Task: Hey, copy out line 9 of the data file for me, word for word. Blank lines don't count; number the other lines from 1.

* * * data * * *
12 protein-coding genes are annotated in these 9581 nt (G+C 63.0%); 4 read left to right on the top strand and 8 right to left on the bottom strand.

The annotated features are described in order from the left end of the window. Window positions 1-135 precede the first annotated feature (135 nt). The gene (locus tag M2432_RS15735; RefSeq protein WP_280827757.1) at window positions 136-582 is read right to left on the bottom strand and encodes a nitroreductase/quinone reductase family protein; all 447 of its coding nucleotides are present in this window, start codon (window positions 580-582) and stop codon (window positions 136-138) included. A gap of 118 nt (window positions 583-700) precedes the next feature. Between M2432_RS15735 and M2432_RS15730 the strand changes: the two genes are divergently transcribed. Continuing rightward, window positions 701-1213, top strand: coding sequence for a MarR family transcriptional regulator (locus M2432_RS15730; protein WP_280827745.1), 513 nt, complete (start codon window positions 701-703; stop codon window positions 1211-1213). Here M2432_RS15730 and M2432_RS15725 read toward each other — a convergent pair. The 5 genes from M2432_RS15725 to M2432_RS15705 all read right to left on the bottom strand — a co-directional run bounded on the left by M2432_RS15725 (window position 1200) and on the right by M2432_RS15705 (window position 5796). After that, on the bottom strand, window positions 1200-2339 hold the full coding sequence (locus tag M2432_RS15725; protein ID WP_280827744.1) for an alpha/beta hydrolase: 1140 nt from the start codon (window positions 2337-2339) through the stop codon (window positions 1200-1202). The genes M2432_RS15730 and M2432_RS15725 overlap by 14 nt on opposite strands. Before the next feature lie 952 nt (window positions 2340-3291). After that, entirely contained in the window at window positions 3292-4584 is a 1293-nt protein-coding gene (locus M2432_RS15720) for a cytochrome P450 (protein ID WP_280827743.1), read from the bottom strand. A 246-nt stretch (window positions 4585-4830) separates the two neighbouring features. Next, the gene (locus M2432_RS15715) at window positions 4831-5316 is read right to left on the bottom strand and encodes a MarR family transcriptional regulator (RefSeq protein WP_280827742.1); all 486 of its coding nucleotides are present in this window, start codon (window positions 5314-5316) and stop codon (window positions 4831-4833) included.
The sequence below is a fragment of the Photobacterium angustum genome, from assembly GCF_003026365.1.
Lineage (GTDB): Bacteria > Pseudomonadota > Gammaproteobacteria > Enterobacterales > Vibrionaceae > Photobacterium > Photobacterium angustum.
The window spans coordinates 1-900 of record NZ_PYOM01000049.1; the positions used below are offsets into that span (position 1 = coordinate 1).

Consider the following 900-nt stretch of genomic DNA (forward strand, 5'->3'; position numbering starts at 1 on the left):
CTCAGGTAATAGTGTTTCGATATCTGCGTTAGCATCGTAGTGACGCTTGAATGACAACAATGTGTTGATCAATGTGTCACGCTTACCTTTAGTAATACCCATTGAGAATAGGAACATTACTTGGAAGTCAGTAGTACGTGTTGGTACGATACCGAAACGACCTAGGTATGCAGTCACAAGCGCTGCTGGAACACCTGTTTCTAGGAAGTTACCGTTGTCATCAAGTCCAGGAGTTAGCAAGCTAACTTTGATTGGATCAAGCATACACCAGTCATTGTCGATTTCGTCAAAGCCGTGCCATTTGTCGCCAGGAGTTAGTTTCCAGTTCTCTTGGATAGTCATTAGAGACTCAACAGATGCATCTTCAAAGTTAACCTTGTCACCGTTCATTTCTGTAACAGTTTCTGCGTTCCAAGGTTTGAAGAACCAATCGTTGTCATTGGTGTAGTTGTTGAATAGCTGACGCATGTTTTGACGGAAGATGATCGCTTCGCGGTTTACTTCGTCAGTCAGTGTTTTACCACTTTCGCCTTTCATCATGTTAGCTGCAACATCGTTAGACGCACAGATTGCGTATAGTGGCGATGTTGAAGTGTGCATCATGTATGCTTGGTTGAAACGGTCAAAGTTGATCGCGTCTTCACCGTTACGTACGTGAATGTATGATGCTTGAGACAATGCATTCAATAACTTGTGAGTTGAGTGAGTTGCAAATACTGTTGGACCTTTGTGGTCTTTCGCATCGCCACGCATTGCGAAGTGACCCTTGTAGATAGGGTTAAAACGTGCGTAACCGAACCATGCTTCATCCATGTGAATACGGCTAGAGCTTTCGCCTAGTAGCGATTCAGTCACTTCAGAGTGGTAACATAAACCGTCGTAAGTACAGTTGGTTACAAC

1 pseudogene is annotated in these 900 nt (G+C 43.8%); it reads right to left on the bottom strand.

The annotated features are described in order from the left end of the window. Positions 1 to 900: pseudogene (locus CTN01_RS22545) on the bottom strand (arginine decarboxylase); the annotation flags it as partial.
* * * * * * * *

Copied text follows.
The annotated features are described in order from the left end of the window. Positions 1 to 900: pseudogene (locus CTN01_RS22545) on the bottom strand (arginine decarboxylase); the annotation flags it as partial.